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Here we'll explore the nexus of legal rulings, Capitol Hill policy-making, technical standards development, and technological innovation that creates -- and will recreate -- the networked world as we know it. Among the topics we'll touch on: intellectual property conflicts, technical architecture and innovation, the evolution of copyright, private vs. public interests in Net policy-making, lobbying and the law, and more.

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March 31, 2004

Rental Nation

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Posted by Ernest Miller

BetaNews reports on a new form of DRM from Microsoft that will be part of MSN Music and tightly integrated with MS Windows (Microsoft Remakes DRM for MSN Music Service). This new form of DRM is a secure clock technology code-named "Janus," which

enables songs distributed under a subscription model to be transferred to portable devices, with a built in "time bomb" that enables songs to expire in the event that a customer's subscription lapses.

Although Janus has been publically discussed since at least June 2002, observers hadn't expected it to come out so soon. Undoubtedly, MS is feeling a little pressure from Apple's iTunes.

Just what I always wanted, access to music that completely goes away when I end my subscription for whatever reason. Do the music companies really think that consumers are that stupid? Apparently so, as Jupiter Research analyst David Card wonders "why 'ownership' is so critical to music users" (Waiting on Janus...and Rethinking Royalties).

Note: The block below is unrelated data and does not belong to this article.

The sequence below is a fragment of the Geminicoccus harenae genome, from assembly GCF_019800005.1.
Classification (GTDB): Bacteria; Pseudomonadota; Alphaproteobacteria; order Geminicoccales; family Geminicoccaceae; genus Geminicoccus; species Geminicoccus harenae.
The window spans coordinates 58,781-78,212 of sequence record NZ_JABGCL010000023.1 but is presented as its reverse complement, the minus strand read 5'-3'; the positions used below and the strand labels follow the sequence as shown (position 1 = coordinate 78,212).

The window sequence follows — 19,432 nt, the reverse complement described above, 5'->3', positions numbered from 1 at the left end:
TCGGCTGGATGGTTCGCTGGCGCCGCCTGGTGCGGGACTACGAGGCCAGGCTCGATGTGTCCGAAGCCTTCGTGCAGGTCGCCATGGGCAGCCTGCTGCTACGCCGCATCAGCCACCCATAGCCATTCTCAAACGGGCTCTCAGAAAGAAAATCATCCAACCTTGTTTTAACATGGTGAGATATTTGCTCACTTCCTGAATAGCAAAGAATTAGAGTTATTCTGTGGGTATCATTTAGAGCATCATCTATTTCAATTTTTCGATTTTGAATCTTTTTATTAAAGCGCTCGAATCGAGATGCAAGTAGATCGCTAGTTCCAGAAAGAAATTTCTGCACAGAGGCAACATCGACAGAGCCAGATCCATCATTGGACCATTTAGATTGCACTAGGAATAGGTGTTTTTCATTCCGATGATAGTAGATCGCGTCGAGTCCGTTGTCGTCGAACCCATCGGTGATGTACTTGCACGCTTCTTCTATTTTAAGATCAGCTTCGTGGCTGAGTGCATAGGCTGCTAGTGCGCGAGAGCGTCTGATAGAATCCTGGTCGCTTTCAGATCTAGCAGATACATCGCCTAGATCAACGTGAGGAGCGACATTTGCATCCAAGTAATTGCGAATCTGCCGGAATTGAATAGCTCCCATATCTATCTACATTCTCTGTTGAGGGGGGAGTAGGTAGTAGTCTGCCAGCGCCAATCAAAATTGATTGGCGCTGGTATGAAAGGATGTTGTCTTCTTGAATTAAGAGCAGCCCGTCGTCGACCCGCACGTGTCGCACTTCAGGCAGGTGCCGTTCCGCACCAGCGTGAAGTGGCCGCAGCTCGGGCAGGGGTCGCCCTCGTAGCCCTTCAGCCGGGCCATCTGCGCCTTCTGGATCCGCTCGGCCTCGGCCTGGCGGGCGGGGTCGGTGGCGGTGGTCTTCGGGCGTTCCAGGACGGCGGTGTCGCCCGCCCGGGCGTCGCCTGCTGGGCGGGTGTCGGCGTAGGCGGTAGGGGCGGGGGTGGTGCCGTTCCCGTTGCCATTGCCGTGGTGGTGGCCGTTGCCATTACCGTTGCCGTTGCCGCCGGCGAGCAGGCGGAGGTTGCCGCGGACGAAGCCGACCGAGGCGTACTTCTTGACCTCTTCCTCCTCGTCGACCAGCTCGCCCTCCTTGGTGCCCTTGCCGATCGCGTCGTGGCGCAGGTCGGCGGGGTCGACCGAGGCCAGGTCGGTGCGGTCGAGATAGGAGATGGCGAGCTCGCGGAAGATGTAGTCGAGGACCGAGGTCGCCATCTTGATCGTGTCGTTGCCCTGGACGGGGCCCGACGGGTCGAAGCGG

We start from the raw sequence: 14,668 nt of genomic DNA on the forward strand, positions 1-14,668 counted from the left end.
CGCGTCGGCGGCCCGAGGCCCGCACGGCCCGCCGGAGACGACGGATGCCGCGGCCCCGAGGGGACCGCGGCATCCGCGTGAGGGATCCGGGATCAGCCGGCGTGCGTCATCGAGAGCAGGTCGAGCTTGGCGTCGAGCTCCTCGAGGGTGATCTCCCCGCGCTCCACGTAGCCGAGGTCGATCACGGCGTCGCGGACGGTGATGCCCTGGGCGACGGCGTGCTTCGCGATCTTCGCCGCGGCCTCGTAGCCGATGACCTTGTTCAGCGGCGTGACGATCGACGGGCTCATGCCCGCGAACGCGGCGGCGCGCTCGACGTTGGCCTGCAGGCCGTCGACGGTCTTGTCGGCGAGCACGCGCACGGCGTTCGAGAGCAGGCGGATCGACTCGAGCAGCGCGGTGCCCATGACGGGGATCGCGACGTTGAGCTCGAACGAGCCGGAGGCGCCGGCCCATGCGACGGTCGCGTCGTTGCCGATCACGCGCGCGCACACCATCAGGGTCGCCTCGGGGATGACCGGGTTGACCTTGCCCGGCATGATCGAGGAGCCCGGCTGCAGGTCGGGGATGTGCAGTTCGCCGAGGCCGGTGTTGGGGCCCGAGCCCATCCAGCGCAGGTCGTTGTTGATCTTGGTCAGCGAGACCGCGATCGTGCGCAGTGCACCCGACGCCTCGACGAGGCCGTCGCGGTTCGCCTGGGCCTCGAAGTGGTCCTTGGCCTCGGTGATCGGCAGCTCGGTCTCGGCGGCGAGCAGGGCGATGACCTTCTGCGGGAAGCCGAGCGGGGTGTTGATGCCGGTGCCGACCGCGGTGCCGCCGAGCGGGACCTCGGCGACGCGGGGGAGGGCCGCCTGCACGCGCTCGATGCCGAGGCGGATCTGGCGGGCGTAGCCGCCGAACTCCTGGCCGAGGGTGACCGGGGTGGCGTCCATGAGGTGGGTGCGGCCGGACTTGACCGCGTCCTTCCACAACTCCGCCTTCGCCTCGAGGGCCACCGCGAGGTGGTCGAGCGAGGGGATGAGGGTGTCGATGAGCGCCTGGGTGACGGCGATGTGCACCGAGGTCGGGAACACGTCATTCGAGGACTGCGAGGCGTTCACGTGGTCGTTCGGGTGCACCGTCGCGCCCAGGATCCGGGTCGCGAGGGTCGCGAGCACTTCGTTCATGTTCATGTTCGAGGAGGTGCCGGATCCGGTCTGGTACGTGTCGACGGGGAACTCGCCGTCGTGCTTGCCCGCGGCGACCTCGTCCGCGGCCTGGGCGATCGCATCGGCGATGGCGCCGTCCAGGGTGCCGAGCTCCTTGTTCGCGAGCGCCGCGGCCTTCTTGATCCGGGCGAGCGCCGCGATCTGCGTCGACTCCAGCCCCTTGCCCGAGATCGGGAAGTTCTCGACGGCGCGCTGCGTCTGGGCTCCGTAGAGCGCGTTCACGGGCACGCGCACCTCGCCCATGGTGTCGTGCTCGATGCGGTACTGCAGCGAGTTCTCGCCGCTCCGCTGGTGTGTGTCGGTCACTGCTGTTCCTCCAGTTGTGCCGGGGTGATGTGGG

Teleread has an excellent bit of commentary on this DRM concept (Bill G's tool for greedsters: Expiring music files--and maybe clocked e-book files later?):

It's almost surrealistic when Bill's father talks about the evils of inherited wealth and the need for estate taxes. What's to inherit when Microsoft and the rest have sucked the rest of the world dry with software rental schemes?

Hyperbole? I'm not so sure. Especially if Bill G. is right and the future is one where software is rented and hardware is free (Gates: 'Free hardware all round').

Conservatives often speak of the liberting power of owning property. Ownership is freedom. There is something do that. That is why a world where many valuable things (including, apparently, culture) are rented and not owned is a very dangerous world indeed.

Comments (3) + TrackBacks (0) | Category: IP Abuse


COMMENTS

1. Cypherpunk on March 31, 2004 1:16 PM writes...

Keep in mind that, so far, there is no actual evidence that Microsoft or any content company believes customers want music content that will expire if their subscription lapses. These are entirely the speculations of outsiders, such as the Jupiter Research analyst quoted at the BetaNews site. Similar claims have also been floated with regard to Trusted Computing proposals, again never from the companies involved, but rather from outside critics trying to stir up opposition to the proposals.